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  • Northeast Wisconsin
  • December 2017
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Jane uses thermography to dispel concerns

Back when I was 30, I answered most of my medical history questions with a “no.” Does anyone in your immediate family have a history of diabetes? No. Does anyone in your family have a history of breast cancer? No. Fast forward 20 years and now the answer is “yes.”

It’s funny, as my parents got older and my siblings and I grew up all of a sudden the things they hid from us all those years started to come out. I know now I have a history of alcoholism, diabetes, stroke and cancer running in my family. It all started when my father, who has since passed away from cancer, thought it best to inform me that I should really heed my doctor’s suggestion that I get a colonoscopy at age 50 since both grandparents on my mother’s side had colon cancer. That was surprise number one. He then let it slip that my aunt (his sister) had breast cancer followed by a stroke. Surprise number two. Of course, that was when I pressed him for more dirt on the rest of the family lineage and all the other surprises came out. I took my notes, and wasn’t really too concerned until my mother found a lump in her breast in 2011 and passed away in 2013, possibly from complications of breast cancer and the other health issues. This was closer to home for me than some distant relative in another state that I never knew.

Since I have always been an avid reader, I was aware of thermography as a viable means of detecting the early stages of breast cancer. Thermography uses infrared thermal imaging, which finds thermal abnormalities in the area being scanned. For instance, cancer cells multiply faster than normal cells and cancer has a blood supply, which shows elevated heat. There is an increase of temperature in those areas that will show up in a scan before the cells would be discovered by a self-exam or mammogram. It sounded only logical to me to give it a try.

I scheduled my appointment with Chris Haase, a certified clinical thermographer and the owner of Valley Thermography in Appleton. Chris informed me over the phone what to expect at my appointment and what not to do before a breast scan: things like applying deodorant, oils or participate in brisk exercise, which would raise my core body temperature.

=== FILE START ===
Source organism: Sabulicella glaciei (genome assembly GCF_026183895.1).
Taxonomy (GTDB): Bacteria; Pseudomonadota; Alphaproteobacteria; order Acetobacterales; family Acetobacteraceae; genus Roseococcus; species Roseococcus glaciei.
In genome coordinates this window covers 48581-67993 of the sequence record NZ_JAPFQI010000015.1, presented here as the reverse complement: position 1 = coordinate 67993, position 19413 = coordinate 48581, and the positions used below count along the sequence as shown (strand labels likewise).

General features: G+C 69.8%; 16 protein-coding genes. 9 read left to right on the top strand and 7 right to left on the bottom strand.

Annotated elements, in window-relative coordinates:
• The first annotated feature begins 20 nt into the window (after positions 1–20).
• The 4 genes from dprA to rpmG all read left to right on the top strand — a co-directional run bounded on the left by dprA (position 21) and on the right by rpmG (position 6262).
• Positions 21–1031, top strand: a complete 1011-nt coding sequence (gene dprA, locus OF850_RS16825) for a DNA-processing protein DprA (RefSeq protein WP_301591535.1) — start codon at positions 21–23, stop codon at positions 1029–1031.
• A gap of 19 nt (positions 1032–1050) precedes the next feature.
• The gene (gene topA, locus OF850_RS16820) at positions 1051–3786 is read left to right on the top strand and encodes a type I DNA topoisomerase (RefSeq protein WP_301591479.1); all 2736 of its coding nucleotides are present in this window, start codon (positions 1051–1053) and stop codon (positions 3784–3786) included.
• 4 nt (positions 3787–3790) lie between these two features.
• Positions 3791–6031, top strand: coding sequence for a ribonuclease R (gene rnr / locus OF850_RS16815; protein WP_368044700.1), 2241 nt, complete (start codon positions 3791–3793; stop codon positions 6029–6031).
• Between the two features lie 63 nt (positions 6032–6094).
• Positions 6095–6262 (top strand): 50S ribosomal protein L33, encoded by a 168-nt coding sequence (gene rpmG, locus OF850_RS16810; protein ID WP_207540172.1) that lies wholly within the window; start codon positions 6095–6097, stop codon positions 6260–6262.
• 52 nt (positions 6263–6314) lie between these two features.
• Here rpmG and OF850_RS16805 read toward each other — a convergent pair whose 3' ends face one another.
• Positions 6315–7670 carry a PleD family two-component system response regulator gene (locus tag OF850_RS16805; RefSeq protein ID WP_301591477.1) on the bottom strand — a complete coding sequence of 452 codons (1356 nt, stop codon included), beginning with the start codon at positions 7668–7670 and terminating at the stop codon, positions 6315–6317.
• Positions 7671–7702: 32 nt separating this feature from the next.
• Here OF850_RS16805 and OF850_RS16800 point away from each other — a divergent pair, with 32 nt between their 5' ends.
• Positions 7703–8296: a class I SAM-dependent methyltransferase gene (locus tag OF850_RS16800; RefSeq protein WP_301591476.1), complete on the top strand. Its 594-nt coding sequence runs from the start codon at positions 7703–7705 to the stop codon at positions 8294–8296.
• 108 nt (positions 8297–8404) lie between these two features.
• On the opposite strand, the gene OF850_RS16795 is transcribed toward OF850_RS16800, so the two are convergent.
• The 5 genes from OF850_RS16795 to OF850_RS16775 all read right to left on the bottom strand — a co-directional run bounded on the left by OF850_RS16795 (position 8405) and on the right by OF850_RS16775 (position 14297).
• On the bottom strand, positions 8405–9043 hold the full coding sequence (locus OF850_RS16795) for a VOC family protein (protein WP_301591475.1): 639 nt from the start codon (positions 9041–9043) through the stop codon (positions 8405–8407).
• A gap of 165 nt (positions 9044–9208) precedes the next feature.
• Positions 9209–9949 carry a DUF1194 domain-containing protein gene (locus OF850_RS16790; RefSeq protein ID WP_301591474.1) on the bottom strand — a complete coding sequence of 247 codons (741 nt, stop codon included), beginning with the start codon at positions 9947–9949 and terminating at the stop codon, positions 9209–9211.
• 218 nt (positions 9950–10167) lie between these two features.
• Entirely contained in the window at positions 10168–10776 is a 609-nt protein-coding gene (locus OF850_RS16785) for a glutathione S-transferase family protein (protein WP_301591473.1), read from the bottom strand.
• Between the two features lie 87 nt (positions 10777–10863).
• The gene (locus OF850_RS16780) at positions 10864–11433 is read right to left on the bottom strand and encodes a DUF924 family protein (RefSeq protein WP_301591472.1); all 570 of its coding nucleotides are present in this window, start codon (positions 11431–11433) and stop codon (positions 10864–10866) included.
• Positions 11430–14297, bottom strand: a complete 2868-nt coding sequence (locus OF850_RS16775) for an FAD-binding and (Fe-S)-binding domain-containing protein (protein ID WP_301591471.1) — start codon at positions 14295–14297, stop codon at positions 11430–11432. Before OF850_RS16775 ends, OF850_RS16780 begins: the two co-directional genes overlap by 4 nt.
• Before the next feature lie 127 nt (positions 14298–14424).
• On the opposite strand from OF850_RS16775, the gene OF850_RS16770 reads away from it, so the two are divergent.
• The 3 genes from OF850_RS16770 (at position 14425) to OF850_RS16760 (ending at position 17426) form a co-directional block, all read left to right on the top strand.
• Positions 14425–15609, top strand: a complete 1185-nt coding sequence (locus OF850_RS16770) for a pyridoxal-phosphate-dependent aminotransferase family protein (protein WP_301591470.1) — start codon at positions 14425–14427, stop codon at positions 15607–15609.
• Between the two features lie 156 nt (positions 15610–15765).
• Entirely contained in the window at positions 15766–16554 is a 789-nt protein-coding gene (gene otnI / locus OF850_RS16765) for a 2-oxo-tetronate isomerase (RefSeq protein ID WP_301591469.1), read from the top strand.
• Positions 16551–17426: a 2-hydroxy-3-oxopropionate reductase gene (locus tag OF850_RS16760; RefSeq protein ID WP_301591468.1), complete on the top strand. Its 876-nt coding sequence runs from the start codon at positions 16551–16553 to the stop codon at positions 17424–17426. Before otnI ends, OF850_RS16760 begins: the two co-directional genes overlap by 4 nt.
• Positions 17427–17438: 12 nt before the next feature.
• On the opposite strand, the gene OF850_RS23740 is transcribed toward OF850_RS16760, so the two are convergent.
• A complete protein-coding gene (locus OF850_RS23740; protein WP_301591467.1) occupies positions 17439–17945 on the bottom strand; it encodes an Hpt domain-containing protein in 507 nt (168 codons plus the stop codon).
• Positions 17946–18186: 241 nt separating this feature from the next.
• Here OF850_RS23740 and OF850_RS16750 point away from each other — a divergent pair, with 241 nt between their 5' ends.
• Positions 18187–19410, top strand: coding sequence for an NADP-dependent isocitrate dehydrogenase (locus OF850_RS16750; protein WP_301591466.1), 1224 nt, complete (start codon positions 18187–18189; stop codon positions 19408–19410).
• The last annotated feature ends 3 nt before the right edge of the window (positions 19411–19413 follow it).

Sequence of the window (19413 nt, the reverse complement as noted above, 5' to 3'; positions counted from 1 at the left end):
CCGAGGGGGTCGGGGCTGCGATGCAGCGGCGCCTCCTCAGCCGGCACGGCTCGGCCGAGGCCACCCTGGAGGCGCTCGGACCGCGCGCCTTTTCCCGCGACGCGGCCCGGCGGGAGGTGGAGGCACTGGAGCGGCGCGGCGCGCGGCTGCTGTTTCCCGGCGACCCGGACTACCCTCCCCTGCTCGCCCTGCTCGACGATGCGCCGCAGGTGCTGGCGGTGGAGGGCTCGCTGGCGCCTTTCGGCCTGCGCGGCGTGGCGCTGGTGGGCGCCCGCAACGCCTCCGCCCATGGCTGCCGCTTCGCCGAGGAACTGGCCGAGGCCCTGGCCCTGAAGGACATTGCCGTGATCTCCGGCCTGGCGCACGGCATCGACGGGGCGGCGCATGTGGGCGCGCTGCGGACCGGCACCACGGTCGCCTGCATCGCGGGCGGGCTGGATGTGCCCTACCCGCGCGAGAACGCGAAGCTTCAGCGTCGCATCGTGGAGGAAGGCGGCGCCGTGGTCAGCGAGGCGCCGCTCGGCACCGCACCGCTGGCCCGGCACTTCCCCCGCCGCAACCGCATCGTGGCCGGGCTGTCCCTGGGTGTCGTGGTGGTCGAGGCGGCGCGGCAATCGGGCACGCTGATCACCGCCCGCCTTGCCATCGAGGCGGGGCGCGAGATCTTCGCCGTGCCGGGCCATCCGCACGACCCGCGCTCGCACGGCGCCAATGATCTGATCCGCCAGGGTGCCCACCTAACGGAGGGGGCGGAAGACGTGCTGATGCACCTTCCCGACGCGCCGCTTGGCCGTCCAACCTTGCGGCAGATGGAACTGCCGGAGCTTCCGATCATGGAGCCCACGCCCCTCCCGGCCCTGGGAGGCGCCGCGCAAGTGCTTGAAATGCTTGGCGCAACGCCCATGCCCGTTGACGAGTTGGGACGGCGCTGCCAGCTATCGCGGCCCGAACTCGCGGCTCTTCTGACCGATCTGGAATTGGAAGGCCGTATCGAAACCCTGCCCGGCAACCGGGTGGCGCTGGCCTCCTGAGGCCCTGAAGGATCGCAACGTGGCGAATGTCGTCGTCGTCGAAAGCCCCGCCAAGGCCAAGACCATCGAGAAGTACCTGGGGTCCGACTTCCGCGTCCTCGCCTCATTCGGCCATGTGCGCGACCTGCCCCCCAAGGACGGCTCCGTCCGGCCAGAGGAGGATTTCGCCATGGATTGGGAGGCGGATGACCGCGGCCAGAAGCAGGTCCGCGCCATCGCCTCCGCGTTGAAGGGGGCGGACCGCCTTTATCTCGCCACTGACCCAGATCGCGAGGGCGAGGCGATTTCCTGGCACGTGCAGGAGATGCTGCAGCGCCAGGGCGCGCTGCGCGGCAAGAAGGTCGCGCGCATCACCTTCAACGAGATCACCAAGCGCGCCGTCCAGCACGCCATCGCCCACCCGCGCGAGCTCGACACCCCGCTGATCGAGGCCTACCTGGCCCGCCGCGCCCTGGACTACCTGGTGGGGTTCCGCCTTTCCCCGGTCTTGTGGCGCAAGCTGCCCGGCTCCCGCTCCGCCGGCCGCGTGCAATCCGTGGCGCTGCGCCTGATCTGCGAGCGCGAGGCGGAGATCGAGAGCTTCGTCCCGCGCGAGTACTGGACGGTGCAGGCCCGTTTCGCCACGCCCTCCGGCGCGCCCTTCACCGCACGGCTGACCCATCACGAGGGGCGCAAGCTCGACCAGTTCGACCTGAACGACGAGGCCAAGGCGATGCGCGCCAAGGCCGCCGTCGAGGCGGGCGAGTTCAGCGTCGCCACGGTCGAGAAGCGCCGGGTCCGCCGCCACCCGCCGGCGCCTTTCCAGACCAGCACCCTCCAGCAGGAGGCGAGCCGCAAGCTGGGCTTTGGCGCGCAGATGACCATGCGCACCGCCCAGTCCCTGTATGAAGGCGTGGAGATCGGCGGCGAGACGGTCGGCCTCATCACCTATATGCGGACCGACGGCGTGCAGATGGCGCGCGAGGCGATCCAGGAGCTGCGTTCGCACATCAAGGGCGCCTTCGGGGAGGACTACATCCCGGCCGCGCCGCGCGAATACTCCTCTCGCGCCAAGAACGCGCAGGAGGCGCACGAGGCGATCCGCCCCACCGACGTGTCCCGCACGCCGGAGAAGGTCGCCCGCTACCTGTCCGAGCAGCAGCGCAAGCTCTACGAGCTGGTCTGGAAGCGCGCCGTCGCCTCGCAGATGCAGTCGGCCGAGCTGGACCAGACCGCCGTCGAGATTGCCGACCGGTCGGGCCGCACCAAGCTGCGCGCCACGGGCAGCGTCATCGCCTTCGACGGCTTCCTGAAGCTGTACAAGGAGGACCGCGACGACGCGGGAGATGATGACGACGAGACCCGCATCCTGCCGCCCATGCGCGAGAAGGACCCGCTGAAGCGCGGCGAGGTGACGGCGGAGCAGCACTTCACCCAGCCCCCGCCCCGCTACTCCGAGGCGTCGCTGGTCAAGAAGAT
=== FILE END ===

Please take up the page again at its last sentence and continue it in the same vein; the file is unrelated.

At my appointment I filled out a brief health history form. Then I was given privacy to change into a gown, and sat still for about 10 minutes to allow my body to adjust to the room’s temperature. After that, all I had to do was sit on a stool behind a curtain and either put my arms on my hips or raise them, sometimes pivoting the stool for side images. Chris took her time making sure she was getting good, accurate images and then in no time at all it was over. She then took time to show me the images and go over what the doctors would be looking for.

It was noninvasive, pain free and easy. The best part was not being exposed to unnecessary radiation, which actually increases the risk of breast cancer in the first place! There were no awkward poses, cold machines, painful compressions or standing topless in front of a stranger. I was quite pleased with the total experience. Especially when my results were emailed to me the next day and showed my results were “within normal limits.” Anyone who has ever read a medical report knows that it can be impossible to understand the terminology used, but this report was easy to read.

I will be making thermography a part of my preventative care to years to come! 


Valley Thermography

1111 N Lynndale Dr #202, Appleton

920-380-1365

www.valleythermography.com

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